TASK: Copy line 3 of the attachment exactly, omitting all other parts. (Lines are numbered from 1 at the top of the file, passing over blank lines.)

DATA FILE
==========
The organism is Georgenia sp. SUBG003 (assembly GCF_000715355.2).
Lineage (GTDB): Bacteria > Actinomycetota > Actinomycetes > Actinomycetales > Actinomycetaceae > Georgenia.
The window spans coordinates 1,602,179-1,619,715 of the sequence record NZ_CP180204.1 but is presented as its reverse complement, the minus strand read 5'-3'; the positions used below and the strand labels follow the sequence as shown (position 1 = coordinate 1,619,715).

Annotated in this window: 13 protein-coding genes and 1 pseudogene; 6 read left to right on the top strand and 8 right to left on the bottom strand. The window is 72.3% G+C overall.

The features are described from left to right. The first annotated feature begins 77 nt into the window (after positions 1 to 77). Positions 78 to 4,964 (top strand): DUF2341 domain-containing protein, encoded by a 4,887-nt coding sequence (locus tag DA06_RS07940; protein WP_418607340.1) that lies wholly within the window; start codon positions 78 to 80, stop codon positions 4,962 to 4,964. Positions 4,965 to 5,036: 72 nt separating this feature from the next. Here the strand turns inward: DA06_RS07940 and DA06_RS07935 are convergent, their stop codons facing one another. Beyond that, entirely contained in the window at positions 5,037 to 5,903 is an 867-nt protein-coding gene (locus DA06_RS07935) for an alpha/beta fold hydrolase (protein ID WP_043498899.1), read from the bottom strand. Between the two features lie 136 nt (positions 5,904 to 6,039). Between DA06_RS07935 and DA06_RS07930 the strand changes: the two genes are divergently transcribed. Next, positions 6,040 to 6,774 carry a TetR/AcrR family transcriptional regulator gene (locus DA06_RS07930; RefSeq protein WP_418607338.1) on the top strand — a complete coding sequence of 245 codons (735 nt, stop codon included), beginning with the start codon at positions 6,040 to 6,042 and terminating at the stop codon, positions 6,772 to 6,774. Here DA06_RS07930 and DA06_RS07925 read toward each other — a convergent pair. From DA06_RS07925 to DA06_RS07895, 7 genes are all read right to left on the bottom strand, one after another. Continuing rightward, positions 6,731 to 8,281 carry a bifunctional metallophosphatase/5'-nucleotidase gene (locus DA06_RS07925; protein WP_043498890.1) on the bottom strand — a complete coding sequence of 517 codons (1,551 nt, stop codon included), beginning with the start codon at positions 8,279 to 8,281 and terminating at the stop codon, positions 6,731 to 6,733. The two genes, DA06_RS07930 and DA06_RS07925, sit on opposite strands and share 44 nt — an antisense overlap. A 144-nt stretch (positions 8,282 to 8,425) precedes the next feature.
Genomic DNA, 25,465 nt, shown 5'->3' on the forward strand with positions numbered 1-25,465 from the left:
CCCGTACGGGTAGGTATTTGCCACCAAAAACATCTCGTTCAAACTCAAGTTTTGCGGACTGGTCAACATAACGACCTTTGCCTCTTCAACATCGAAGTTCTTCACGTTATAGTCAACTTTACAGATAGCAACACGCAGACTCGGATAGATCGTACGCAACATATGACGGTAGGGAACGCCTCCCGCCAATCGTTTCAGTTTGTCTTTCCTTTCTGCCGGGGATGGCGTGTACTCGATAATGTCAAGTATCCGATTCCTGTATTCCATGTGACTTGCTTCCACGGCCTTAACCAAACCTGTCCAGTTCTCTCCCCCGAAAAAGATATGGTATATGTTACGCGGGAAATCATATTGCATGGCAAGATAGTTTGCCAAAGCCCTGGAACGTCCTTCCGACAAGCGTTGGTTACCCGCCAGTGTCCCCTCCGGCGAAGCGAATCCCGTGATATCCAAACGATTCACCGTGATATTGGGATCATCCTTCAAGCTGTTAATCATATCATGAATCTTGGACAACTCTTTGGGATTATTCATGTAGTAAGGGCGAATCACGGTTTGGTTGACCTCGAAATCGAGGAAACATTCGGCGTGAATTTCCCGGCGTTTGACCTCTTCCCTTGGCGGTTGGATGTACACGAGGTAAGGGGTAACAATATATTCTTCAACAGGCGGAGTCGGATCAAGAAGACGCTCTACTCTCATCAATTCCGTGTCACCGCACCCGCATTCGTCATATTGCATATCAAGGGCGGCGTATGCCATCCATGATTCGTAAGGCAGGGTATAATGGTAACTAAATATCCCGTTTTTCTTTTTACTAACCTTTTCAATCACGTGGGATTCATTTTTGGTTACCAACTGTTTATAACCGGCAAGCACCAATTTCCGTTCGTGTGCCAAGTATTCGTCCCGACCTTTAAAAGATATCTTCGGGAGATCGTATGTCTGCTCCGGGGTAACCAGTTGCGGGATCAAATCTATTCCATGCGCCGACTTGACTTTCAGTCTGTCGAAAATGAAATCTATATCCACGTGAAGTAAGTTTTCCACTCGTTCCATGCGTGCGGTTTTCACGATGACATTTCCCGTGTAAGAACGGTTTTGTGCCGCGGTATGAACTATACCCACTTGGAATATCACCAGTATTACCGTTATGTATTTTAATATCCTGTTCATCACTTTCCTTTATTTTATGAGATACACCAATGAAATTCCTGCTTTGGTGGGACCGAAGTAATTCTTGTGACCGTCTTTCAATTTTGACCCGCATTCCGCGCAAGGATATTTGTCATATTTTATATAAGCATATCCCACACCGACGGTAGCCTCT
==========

The window spans coordinates 1,602,179-1,619,715 of the sequence record NZ_CP180204.1 but is presented as its reverse complement, the minus strand read 5'-3'; the positions used below and the strand labels follow the sequence as shown (position 1 = coordinate 1,619,715).